Alice Marwick is a freelance book cover designer based in London. Her work includes designing covers for Bloomsbury Publishing's Object Lessons. New covers for the series were recently introduced, including images for Traffic, Tumor, High Heel, Jet Lag, and Personal Stereo. Here she answers our questions pertaining to her process.
How many Object Lessons covers have you designed so far?
32! I had no idea how extensive this series would be when I was first briefed. It’s a delight that the briefs keep coming, with each choice of object as unpredictable as the last.
What methods do you employ to create your images for the series?
Every illustration is a ultimately a vector image that I’ve drawn but the process can vary depending on the requirements of the image. Tree, for example, began as a pencil sketch because I needed the intuitive spontaneity of freehand drawing to create the shape I wanted. The texture of Blanket was another one which needed some hand drawn input.
Where do you find your subject matter?
I do lots of image research before I get started, aiming to avoid cliché and find a fresh and intriguing way to present the object. Often the author or editors have specific ideas for the image that wouldn’t have occurred to me. The Roman statue providing a focal point in my collection of rubbish on the cover of Waste was a request from the author, based on his text. That kind of input helps to keep things unexpected.
How do you select your color palette?
Each cover uses just two spot colours; the background black and a colour unique to each book. I spend quite a lot of quality time with my beautiful book of Pantone swatches. It’s a case of choosing the most appropriate and evocative colour for the subject, whilst keeping colours varied across the series and not having any repetitions. This is becoming a challenge now that we have so many titles! Also, you can’t know which colours you might need to save for future objects - so we just have to feel our way forwards. Again, often the author will have a colour request, which relates to something interesting in the text. The image for Hood, for example, could perhaps be read as sportswear but the author requested we use scarlet to give it some allusions to Little Red Riding Hood. We chose an icy blue for High Heel to give it a glass-slipper fairytale feel and to lead it away from the red leather cliché. The soft pink of Shopping Mall was my choice - I love the mid-century kitsch pastel aesthetic of old malls. The green of Golf Ball was another satisfying choice - I liked the idea of bright turf reflecting off its shiny surface. The purple options I submit never get picked - it seems it’s everyone’s least favourite colour! Who knows though, perhaps we’ll have an Object Lessons about bruises or blackcurrent squash, and then I’ll be relieved that purple is still available.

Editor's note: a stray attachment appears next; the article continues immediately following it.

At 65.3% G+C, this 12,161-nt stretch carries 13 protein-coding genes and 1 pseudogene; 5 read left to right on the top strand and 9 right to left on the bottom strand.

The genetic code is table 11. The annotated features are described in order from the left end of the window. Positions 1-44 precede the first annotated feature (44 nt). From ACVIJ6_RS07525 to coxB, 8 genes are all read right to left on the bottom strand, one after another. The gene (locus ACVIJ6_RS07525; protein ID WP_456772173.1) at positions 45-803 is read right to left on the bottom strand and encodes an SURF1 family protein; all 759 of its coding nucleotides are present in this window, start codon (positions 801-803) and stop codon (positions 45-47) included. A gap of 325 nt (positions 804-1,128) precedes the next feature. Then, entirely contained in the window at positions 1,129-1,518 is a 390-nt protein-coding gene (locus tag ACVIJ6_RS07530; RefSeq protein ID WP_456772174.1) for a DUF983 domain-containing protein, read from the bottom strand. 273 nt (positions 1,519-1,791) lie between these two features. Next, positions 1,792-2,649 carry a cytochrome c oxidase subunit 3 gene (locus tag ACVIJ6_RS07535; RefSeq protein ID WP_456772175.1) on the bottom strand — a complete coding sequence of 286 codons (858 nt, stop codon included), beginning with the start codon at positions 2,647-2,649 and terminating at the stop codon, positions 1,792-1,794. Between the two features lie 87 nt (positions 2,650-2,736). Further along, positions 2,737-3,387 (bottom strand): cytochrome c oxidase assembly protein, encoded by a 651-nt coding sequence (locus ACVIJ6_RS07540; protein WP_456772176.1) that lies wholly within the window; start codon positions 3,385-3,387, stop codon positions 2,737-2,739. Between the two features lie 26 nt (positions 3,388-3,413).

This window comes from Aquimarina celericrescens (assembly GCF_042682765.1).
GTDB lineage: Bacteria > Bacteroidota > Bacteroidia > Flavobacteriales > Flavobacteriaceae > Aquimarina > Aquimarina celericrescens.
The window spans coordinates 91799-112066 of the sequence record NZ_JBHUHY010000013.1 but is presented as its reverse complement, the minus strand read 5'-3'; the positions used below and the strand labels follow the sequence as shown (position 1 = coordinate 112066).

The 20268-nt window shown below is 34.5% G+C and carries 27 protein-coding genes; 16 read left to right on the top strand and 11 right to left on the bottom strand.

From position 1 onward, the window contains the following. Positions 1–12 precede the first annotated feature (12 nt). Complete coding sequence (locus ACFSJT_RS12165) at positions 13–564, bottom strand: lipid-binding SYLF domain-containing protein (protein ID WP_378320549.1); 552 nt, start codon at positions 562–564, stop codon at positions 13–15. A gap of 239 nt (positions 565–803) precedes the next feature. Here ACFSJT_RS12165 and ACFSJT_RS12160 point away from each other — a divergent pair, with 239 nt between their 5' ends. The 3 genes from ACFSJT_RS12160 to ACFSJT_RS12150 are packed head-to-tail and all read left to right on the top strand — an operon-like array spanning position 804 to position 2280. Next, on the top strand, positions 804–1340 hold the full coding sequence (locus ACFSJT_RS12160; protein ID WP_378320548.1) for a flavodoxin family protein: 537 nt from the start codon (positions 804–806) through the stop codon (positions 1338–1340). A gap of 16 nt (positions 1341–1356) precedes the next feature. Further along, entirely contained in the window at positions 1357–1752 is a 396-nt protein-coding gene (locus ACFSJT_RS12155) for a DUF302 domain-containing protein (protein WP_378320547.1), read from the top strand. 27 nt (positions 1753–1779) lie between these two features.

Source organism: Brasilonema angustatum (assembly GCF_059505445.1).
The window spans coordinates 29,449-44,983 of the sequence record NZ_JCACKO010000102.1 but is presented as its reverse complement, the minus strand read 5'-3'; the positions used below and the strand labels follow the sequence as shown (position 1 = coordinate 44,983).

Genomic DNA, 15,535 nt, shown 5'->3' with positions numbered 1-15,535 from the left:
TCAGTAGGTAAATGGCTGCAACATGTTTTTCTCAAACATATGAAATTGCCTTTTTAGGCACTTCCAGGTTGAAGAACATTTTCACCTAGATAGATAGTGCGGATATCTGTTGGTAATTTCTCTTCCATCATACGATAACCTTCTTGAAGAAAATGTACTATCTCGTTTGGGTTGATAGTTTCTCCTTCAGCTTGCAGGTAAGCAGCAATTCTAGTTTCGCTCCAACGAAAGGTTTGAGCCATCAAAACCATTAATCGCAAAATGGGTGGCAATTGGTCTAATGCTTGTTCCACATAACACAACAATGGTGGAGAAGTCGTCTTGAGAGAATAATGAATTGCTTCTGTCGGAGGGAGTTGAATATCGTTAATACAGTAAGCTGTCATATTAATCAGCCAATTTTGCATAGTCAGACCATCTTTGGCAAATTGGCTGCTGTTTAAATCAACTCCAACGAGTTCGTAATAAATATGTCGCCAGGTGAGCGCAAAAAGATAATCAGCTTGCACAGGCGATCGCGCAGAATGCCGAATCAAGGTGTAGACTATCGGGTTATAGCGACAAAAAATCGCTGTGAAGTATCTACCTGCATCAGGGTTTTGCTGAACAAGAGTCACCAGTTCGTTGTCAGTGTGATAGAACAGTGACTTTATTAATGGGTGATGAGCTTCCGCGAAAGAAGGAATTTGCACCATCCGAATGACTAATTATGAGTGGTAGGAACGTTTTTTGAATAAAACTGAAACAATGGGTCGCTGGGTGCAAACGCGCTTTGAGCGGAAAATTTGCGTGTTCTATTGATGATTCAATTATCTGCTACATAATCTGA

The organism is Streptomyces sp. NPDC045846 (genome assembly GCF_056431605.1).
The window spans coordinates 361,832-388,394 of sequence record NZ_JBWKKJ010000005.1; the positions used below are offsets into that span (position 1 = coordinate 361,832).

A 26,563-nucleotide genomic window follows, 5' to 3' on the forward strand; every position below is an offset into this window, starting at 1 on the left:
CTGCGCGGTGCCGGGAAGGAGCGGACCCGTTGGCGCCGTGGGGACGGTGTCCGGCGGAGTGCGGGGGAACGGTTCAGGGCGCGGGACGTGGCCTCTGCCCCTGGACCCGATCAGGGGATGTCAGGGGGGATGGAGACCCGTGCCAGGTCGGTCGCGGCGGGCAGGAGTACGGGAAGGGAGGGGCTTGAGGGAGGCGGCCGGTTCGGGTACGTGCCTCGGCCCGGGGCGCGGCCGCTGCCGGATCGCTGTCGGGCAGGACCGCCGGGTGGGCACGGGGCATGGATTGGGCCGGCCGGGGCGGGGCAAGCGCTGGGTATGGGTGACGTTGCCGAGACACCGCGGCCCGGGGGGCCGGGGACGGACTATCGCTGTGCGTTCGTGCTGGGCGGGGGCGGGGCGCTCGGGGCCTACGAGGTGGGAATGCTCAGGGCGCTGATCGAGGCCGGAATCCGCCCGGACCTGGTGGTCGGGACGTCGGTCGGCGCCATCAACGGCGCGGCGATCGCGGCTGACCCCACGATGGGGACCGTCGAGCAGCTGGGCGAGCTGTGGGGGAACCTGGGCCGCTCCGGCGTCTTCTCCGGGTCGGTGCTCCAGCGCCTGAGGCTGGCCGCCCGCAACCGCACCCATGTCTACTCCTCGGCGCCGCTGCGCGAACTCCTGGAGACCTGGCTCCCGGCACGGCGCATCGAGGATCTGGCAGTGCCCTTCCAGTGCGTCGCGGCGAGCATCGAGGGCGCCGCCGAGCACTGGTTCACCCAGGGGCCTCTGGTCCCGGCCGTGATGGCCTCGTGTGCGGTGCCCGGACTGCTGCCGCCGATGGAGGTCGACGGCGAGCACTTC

How difficult is it to maintain the entire look of the series from one cover to the next?
I have a set of rules in my head that I try and stick to but inevitably these have to be bent and stretched to meet the challenges posed by each new object. The underlying template and colour scheme is strong and distinctive though, so any minor flouting of my rules never disrupts the overall look too much. It’s certainly been a learning process though - I wanted to be rigid in my approach to the illustrations in the beginning, keeping them as pared back and simple as possible, and then titles such as Waste, Dust and Questionnaire come along, and the series editors and authors have often favoured or needed a bit more more detail and realism, and so you need to develop a more flexible approach. Ultimately I think the input of multiple people, and having to respond to the various challenges of each object, has resulted in a richer and more interesting overall aesthetic.